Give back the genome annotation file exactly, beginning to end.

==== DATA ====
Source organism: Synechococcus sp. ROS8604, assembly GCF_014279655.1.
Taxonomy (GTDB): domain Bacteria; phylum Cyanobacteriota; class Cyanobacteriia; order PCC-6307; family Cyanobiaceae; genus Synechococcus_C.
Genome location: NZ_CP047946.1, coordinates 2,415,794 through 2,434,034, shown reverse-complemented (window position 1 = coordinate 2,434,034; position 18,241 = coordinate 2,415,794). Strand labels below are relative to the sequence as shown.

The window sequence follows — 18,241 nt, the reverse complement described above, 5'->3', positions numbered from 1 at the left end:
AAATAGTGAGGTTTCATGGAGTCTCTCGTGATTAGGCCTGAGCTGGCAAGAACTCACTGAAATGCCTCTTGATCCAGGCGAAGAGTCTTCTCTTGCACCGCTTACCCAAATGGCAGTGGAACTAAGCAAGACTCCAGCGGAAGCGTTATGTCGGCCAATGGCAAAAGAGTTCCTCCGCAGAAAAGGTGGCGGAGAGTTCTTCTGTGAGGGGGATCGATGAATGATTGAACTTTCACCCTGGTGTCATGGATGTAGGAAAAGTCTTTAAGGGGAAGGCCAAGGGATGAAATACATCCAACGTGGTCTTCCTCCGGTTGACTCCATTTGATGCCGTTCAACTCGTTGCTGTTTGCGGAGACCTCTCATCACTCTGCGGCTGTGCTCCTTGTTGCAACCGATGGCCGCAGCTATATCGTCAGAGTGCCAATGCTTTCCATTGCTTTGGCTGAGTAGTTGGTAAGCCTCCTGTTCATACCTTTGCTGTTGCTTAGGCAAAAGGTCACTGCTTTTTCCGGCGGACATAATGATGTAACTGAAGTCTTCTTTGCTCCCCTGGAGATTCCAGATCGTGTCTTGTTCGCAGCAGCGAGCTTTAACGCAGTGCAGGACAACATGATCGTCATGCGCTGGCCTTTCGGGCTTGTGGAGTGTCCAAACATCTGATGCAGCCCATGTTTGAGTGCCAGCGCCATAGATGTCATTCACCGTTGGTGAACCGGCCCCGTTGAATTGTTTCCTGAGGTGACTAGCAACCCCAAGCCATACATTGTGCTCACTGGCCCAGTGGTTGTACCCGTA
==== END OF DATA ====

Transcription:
Source organism: Synechococcus sp. ROS8604, assembly GCF_014279655.1.
Taxonomy (GTDB): domain Bacteria; phylum Cyanobacteriota; class Cyanobacteriia; order PCC-6307; family Cyanobiaceae; genus Synechococcus_C.
Genome location: NZ_CP047946.1, coordinates 2,415,794 through 2,434,034, shown reverse-complemented (window position 1 = coordinate 2,434,034; position 18,241 = coordinate 2,415,794). Strand labels below are relative to the sequence as shown.

The window sequence follows — 18,241 nt, the reverse complement described above, 5'->3', positions numbered from 1 at the left end:
AAATAGTGAGGTTTCATGGAGTCTCTCGTGATTAGGCCTGAGCTGGCAAGAACTCACTGAAATGCCTCTTGATCCAGGCGAAGAGTCTTCTCTTGCACCGCTTACCCAAATGGCAGTGGAACTAAGCAAGACTCCAGCGGAAGCGTTATGTCGGCCAATGGCAAAAGAGTTCCTCCGCAGAAAAGGTGGCGGAGAGTTCTTCTGTGAGGGGGATCGATGAATGATTGAACTTTCACCCTGGTGTCATGGATGTAGGAAAAGTCTTTAAGGGGAAGGCCAAGGGATGAAATACATCCAACGTGGTCTTCCTCCGGTTGACTCCATTTGATGCCGTTCAACTCGTTGCTGTTTGCGGAGACCTCTCATCACTCTGCGGCTGTGCTCCTTGTTGCAACCGATGGCCGCAGCTATATCGTCAGAGTGCCAATGCTTTCCATTGCTTTGGCTGAGTAGTTGGTAAGCCTCCTGTTCATACCTTTGCTGTTGCTTAGGCAAAAGGTCACTGCTTTTTCCGGCGGACATAATGATGTAACTGAAGTCTTCTTTGCTCCCCTGGAGATTCCAGATCGTGTCTTGTTCGCAGCAGCGAGCTTTAACGCAGTGCAGGACAACATGATCGTCATGCGCTGGCCTTTCGGGCTTGTGGAGTGTCCAAACATCTGATGCAGCCCATGTTTGAGTGCCAGCGCCATAGATGTCATTCACCGTTGGTGAACCGGCCCCGTTGAATTGTTTCCTGAGGTGACTAGCAACCCCAAGCCATACATTGTGCTCACTGGCCCAGTGGTTGTACCCGTA